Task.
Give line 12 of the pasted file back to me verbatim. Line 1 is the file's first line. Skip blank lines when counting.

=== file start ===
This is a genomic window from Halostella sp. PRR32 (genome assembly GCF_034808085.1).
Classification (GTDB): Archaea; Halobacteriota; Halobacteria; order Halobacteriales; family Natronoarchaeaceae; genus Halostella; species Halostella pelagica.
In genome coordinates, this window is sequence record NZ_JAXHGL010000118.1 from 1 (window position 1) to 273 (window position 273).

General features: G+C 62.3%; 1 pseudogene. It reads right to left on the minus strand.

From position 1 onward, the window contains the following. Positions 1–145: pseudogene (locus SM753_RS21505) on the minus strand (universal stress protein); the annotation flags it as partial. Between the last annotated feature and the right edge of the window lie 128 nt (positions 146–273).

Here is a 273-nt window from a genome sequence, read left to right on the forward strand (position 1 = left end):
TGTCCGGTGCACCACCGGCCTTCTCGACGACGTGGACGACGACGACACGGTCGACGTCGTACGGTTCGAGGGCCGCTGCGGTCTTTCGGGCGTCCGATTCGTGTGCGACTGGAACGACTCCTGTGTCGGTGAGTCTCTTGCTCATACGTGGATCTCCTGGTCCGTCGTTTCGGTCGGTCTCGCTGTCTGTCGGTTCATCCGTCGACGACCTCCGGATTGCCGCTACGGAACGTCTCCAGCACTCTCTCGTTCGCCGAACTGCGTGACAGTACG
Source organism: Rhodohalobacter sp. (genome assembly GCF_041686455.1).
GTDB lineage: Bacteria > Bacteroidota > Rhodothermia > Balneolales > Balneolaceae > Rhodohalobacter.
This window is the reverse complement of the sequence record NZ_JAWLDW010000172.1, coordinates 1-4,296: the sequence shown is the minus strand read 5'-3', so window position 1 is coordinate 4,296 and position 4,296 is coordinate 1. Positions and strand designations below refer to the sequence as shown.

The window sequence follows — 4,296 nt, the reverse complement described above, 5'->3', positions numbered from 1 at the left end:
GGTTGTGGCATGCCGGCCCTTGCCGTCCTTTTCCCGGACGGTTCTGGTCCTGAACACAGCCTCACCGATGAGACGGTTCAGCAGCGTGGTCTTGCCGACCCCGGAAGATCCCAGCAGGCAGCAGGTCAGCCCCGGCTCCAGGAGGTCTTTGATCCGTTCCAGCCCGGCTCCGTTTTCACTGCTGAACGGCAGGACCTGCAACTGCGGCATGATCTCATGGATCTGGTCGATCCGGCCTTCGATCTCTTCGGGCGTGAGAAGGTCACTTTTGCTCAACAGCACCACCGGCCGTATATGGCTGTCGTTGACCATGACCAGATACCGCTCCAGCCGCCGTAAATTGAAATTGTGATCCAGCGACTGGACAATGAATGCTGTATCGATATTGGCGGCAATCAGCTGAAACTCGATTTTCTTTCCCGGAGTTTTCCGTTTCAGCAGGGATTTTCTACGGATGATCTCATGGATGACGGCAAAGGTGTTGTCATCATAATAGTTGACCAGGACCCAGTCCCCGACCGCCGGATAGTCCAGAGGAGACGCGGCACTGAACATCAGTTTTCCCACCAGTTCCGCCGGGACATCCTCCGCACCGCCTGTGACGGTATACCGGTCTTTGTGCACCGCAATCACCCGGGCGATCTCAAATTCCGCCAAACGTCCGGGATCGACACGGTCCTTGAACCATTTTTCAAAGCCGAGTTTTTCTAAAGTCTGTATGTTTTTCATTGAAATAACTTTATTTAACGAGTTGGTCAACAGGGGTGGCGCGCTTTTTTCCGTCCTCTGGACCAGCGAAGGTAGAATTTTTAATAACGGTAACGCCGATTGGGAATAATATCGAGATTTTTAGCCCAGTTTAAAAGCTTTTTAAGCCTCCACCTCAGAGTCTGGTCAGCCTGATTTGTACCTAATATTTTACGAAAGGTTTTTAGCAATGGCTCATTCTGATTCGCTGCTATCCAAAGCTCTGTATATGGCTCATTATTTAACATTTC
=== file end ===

GGTTGTGGCATGCCGGCCCTTGCCGTCCTTTTCCCGGACGGTTCTGGTCCTGAACACAGCCTCACCGATGAGACGGTTCAGCAGCGTGGTCTTGCCGACCCCGGAAGATCCCAGCAGGCAGCAGGTCAGCCCCGGCTCCAGGAGGTCTTTGATCCGTTCCAGCCCGGCTCCGTTTTCACTGCTGAACGGCAGGACCTGCAACTGCGGCATGATCTCATGGATCTGGTCGATCCGGCCTTCGATCTCTTCGGGCGTGAGAAGGTCACTTTTGCTCAACAGCACCACCGGCCGTATATGGCTGTCGTTGACCATGACCAGATACCGCTCCAGCCGCCGTAAATTGAAATTGTGATCCAGCGACTGGACAATGAATGCTGTATCGATATTGGCGGCAATCAGCTGAAACTCGATTTTCTTTCCCGGAGTTTTCCGTTTCAGCAGGGATTTTCTACGGATGATCTCATGGATGACGGCAAAGGTGTTGTCATCATAATAGTTGACCAGGACCCAGTCCCCGACCGCCGGATAGTCCAGAGGAGACGCGGCACTGAACATCAGTTTTCCCACCAGTTCCGCCGGGACATCCTCCGCACCGCCTGTGACGGTATACCGGTCTTTGTGCACCGCAATCACCCGGGCGATCTCAAATTCCGCCAAACGTCCGGGATCGACACGGTCCTTGAACCATTTTTCAAAGCCGAGTTTTTCTAAAGTCTGTATGTTTTTCATTGAAATAACTTTATTTAACGAGTTGGTCAACAGGGGTGGCGCGCTTTTTTCCGTCCTCTGGACCAGCGAAGGTAGAATTTTTAATAACGGTAACGCCGATTGGGAATAATATCGAGATTTTTAGCCCAGTTTAAAAGCTTTTTAAGCCTCCACCTCAGAGTCTGGTCAGCCTGATTTGTACCTAATATTTTACGAAAGGTTTTTAGCAATGGCTCATTCTGATTCGCTGCTATCCAAAGCTCTGTATATGGCTCATTATTTAACATTTC